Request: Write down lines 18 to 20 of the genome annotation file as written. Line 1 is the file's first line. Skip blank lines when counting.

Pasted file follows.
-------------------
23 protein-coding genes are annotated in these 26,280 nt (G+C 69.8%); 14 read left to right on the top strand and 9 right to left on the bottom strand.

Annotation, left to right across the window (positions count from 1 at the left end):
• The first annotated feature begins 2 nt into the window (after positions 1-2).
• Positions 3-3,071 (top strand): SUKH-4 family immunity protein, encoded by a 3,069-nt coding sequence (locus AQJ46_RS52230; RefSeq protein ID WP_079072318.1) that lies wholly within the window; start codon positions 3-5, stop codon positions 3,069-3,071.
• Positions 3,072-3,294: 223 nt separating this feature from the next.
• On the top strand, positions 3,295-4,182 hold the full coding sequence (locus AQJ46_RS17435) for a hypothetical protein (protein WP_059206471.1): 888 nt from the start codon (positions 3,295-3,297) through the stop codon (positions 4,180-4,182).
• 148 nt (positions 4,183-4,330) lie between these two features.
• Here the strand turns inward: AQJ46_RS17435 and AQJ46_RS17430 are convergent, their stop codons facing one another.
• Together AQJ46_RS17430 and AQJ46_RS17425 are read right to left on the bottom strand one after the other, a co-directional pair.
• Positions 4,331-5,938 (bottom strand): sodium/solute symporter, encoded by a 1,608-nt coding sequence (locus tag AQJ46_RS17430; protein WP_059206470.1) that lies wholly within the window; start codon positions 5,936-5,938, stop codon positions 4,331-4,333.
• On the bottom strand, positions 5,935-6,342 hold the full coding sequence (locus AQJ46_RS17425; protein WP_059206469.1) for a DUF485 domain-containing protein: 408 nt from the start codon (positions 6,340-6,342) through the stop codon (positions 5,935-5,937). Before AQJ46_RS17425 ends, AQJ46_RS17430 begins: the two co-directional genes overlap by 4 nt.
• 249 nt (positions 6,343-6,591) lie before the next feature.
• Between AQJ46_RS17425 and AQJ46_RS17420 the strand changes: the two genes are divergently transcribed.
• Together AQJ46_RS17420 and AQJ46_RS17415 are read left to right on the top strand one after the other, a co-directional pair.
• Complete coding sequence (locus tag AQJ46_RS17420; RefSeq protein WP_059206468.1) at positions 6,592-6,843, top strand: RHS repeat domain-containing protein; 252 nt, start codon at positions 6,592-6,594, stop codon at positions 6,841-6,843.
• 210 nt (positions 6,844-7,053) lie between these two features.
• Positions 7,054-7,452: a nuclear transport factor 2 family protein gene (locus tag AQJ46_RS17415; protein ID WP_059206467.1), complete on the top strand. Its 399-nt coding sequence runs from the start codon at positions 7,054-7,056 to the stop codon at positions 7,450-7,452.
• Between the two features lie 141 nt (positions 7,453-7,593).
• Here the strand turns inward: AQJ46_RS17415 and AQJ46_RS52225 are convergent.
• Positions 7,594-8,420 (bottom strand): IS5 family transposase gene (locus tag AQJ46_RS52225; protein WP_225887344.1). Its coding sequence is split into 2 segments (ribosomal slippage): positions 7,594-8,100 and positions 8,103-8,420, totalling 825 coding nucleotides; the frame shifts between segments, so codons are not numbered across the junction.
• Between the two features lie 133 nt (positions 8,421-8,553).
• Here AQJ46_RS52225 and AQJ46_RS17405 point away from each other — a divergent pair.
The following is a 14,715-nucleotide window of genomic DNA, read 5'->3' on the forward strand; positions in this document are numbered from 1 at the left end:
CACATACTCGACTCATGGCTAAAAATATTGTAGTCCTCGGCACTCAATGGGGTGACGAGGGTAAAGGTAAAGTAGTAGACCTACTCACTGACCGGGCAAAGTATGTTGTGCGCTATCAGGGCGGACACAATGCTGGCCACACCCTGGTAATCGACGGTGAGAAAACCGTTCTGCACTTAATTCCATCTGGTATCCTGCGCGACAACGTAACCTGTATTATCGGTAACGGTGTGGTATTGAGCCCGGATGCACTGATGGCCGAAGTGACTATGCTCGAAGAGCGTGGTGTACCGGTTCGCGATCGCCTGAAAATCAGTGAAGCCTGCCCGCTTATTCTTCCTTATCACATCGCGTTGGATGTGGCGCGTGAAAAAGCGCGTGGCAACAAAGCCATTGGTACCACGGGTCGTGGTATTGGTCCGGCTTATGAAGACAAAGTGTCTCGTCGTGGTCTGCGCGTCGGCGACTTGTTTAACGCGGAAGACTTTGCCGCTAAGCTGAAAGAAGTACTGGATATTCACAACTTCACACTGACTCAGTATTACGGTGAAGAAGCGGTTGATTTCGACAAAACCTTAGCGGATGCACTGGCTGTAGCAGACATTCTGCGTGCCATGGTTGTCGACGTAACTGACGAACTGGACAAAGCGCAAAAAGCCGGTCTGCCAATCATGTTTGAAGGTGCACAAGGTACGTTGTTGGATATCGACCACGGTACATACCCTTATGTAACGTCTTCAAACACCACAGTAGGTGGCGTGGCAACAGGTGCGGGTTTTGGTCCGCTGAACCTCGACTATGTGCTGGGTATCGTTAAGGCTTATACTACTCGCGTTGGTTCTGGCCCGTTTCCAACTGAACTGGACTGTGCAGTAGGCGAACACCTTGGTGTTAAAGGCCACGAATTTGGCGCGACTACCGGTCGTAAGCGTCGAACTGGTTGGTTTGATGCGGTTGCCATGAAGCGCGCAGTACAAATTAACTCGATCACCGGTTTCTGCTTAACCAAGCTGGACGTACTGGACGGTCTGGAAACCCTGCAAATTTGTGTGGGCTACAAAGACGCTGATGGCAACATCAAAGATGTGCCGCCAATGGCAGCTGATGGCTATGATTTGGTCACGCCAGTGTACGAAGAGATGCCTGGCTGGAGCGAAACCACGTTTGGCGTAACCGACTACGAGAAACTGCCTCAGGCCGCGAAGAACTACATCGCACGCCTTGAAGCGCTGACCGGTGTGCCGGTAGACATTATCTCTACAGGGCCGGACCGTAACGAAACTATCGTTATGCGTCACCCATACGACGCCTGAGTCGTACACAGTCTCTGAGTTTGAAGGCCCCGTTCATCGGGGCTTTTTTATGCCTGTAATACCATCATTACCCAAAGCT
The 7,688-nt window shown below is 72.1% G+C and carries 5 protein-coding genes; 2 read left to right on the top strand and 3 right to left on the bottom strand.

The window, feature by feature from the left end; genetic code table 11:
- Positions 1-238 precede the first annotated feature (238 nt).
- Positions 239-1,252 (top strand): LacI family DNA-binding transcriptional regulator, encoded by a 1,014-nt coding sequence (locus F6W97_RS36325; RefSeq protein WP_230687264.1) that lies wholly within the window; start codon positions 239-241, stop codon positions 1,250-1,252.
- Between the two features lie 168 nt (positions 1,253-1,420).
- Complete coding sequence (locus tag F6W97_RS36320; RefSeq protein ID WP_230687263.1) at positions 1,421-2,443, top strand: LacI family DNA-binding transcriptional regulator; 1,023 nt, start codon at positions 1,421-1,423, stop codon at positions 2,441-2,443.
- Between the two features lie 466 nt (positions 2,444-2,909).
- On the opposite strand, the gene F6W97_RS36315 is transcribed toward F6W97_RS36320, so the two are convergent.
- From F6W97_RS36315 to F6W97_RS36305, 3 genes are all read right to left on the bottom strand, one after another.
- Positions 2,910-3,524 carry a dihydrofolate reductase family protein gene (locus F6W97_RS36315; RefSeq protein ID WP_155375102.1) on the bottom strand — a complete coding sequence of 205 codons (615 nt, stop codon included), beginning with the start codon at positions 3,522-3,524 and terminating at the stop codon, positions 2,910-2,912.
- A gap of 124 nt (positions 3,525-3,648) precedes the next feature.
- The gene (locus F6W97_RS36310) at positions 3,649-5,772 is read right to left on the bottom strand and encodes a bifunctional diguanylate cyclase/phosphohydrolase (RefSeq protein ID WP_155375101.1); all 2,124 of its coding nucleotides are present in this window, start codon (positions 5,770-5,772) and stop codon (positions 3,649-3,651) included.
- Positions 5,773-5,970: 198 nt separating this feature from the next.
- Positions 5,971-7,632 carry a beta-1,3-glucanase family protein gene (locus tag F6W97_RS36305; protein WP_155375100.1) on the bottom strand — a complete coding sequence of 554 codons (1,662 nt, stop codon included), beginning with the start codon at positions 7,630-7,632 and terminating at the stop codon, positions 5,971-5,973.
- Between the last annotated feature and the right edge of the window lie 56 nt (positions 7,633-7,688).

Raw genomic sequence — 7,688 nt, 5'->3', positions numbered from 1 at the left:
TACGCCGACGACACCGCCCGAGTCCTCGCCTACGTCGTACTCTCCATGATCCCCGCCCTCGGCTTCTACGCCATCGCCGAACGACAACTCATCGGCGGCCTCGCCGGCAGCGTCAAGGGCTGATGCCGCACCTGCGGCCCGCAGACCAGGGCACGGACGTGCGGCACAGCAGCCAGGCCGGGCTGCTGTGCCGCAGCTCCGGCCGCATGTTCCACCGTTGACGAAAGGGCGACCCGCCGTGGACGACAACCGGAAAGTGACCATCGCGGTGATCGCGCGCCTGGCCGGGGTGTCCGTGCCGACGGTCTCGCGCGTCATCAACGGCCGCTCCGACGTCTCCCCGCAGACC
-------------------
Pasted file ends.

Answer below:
• Between the two features lie 141 nt (positions 7,453-7,593).
• Here the strand turns inward: AQJ46_RS17415 and AQJ46_RS52225 are convergent.
• Positions 7,594-8,420 (bottom strand): IS5 family transposase gene (locus tag AQJ46_RS52225; protein WP_225887344.1). Its coding sequence is split into 2 segments (ribosomal slippage): positions 7,594-8,100 and positions 8,103-8,420, totalling 825 coding nucleotides; the frame shifts between segments, so codons are not numbered across the junction.